Data input/output pads DQ1-DQ4 carry out transmission and reception of data to and from memory blocks MB1-MB4 through internal data buses 1102a-l102d, respectively. Although not clearly shown in FIG. 33, data input/output buffers are provided adjacent to respective data input/output pads DQ1-DQ4. These data input/output buffers are made operative in response to supply of operation power supply voltage from power supply pad VC1 and ground voltage. By providing an operation power source for the data input/output buffers separately from that for the other circuits, power supply voltage and ground voltage used upon input/output of data are stabilized, and data input/output operation (data output operation in particular) is stabilized (data is input/output stably without the influence of power supply noise), and is increased in speed (charge/discharge operation is carried out at a high speed due to alleviation of the load of a power supply circuit).

The data input/output buffers are arranged adjacent to data input/output pads DQ1-DQ4. These data input/output buffers operate with power supply voltage Vcc supplied from the power supply pad VCI in common. Since a plurality of (four in FIG. 33) data input/output buffers are coupled to one power supply pad, the load of the power supply pad (power supply line) increases. The current supplying capability of power supply pad VC1 is determined according to the external specification. Therefore, when the number of data input/output buffers (data output buffers in particular) connected to the power supply pad VC1 increases, each data input/output buffer cannot be supplied with current of a sufficient magnitude from power supply pad VC1 stably. As a result, power supply voltage and ground voltage vary, the data input/output buffers cannot charge/discharge respective output nodes at a high speed, and these buffers cannot operate at a high speed. During the data output operation in particular, when variation of power supply voltage causes the operation speed of the output buffers to decrease, a timing at which valid output data appear at external pin terminals through the pads is delayed, and data cannot be read out at a high speed.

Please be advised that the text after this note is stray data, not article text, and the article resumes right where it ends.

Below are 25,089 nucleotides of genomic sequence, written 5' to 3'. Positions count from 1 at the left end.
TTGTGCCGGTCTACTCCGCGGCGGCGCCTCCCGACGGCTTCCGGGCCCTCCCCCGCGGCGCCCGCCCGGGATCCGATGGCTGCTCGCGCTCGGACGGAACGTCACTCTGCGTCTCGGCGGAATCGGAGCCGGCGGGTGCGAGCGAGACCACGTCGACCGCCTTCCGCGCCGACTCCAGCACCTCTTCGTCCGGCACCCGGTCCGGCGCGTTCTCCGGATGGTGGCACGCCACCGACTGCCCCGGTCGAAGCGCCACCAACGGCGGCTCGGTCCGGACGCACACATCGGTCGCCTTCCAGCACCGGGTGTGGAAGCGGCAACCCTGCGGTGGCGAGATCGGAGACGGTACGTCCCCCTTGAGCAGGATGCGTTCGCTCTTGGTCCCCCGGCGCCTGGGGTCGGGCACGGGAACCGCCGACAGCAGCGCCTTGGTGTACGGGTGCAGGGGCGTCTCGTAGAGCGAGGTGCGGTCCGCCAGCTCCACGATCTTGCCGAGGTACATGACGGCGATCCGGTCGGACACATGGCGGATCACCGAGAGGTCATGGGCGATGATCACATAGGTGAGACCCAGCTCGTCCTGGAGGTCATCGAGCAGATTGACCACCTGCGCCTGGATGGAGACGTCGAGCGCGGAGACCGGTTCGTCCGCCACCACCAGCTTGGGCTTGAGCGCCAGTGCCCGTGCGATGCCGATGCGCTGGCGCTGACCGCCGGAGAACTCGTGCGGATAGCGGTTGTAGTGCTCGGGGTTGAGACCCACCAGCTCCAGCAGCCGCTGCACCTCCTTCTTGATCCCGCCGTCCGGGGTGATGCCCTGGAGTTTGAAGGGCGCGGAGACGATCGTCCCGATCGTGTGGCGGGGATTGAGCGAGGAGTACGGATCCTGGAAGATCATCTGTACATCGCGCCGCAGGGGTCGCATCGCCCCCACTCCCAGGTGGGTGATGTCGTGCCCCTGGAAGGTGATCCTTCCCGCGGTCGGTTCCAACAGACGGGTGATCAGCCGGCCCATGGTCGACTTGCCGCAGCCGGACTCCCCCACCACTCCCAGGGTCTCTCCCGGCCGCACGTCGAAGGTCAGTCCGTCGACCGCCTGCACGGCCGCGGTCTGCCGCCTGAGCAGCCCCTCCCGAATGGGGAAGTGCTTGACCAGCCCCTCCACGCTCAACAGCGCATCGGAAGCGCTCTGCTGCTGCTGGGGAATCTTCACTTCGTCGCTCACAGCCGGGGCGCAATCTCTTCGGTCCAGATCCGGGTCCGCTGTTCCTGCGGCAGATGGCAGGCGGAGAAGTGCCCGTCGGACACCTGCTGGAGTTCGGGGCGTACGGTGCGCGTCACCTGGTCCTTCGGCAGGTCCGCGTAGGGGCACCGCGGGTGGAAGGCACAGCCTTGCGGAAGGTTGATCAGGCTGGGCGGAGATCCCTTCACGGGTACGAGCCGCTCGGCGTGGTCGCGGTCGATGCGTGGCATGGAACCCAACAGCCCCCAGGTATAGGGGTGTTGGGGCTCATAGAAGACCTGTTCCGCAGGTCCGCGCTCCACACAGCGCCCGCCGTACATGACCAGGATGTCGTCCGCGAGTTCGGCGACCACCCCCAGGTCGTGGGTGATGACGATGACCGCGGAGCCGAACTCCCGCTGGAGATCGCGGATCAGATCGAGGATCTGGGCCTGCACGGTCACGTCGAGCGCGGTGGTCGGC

Power supply pad VC2 provided at a periphery of the center region of semiconductor chip 1100 is used for supplying power supply voltage to peripheral circuits. Although not clearly shown in FIG. 33, the peripheral circuits are distributedly arranged on semiconductor chip 1100. Therefore, the length of a power supply line from power supply pad VC2 to each peripheral circuit becomes longer, causing reduction of power supply voltage by interconnection line resistance, instability of power supply voltage or the like. As a result, the peripheral circuits cannot operate stably.

In order to shorten the power supply lines from power supply pad VC1 to the data input/output buffers, and to decrease the load of the power supply lines as much as possible, the data input/output buffers and data input/output pads DQ1-DQ4 are collectively arranged in the vicinity of power supply pad VC1. Therefore, internal data line 1102a between memory block MB1 and data input/output pad DQ1 and internal data line 1102b between memory block MB2 and data input/output pad DQ2 are larger in length than internal data line 1102c between memory block MB3 and data input/output pad DQ3 and internal data line 1102d between memory block MB4 and data input/output pad DQ4. In this case, the interconnection line resistances and the parasitic capacitances of internal data lines 1102a and 1102b become larger than those of internal data lines 1102c and 1102d, and the signal propagation delay in internal data lines 1102a and 1102b becomes larger than that in internal data lines 1102c and 1102d, hampering high speed accessing. In particular, at the time of data reading, a timing at which data read out from memory blocks MB1 and MB2 appear and are determined at pads DQ1 and DQ2 is delayed from a timing at which memory cell data read out from memory blocks MB3 and MB4 appear and are determined at pads DQ3 and DQ4. It is necessary to decide an output data determination timing by the delayed timing, resulting in longer access time at the time of data reading.

Similarly, at the time of data writing, internal write data is generated from write data which appear on pads DQ1-DQ4 in response to a write pulse (generated in response to a write enable signal), and transmitted to respective memory blocks MB1-MB4 through internal data lines 1102a-l102d. In this case, a timing at which write data is written in memory blocks MB1 and MB2 is delayed from a timing at which write data is written in memory blocks MB3 and MB4, resulting in a longer data writing time.